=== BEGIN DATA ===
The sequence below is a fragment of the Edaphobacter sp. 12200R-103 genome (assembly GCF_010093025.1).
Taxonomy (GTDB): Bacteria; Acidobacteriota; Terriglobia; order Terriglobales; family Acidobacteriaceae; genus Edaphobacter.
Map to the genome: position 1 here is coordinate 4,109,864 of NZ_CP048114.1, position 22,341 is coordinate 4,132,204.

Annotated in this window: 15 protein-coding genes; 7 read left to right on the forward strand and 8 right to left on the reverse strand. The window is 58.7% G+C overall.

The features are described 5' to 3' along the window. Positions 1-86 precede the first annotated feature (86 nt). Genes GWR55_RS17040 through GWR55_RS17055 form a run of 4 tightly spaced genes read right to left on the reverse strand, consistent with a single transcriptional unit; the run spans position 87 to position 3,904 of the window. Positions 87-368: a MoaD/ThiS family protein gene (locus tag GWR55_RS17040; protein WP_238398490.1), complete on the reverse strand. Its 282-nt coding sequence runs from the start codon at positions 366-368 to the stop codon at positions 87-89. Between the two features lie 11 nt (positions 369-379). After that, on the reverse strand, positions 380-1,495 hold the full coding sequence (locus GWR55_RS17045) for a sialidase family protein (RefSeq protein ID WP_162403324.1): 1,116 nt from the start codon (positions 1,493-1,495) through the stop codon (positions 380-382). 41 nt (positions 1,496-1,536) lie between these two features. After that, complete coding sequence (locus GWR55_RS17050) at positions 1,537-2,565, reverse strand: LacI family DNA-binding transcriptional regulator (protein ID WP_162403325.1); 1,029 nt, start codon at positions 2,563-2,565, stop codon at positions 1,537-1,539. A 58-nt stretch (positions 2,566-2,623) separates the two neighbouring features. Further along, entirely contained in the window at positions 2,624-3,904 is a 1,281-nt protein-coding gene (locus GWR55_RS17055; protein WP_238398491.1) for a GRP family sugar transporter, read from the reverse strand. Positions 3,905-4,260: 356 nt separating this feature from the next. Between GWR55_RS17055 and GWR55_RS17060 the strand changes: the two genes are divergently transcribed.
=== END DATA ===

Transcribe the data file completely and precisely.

The sequence below is a fragment of the Edaphobacter sp. 12200R-103 genome (assembly GCF_010093025.1).
Taxonomy (GTDB): Bacteria; Acidobacteriota; Terriglobia; order Terriglobales; family Acidobacteriaceae; genus Edaphobacter.
Map to the genome: position 1 here is coordinate 4,109,864 of NZ_CP048114.1, position 22,341 is coordinate 4,132,204.

Annotated in this window: 15 protein-coding genes; 7 read left to right on the forward strand and 8 right to left on the reverse strand. The window is 58.7% G+C overall.

The features are described 5' to 3' along the window. Positions 1-86 precede the first annotated feature (86 nt). Genes GWR55_RS17040 through GWR55_RS17055 form a run of 4 tightly spaced genes read right to left on the reverse strand, consistent with a single transcriptional unit; the run spans position 87 to position 3,904 of the window. Positions 87-368: a MoaD/ThiS family protein gene (locus tag GWR55_RS17040; protein WP_238398490.1), complete on the reverse strand. Its 282-nt coding sequence runs from the start codon at positions 366-368 to the stop codon at positions 87-89. Between the two features lie 11 nt (positions 369-379). After that, on the reverse strand, positions 380-1,495 hold the full coding sequence (locus GWR55_RS17045) for a sialidase family protein (RefSeq protein ID WP_162403324.1): 1,116 nt from the start codon (positions 1,493-1,495) through the stop codon (positions 380-382). 41 nt (positions 1,496-1,536) lie between these two features. After that, complete coding sequence (locus GWR55_RS17050) at positions 1,537-2,565, reverse strand: LacI family DNA-binding transcriptional regulator (protein ID WP_162403325.1); 1,029 nt, start codon at positions 2,563-2,565, stop codon at positions 1,537-1,539. A 58-nt stretch (positions 2,566-2,623) separates the two neighbouring features. Further along, entirely contained in the window at positions 2,624-3,904 is a 1,281-nt protein-coding gene (locus GWR55_RS17055; protein WP_238398491.1) for a GRP family sugar transporter, read from the reverse strand. Positions 3,905-4,260: 356 nt separating this feature from the next. Between GWR55_RS17055 and GWR55_RS17060 the strand changes: the two genes are divergently transcribed.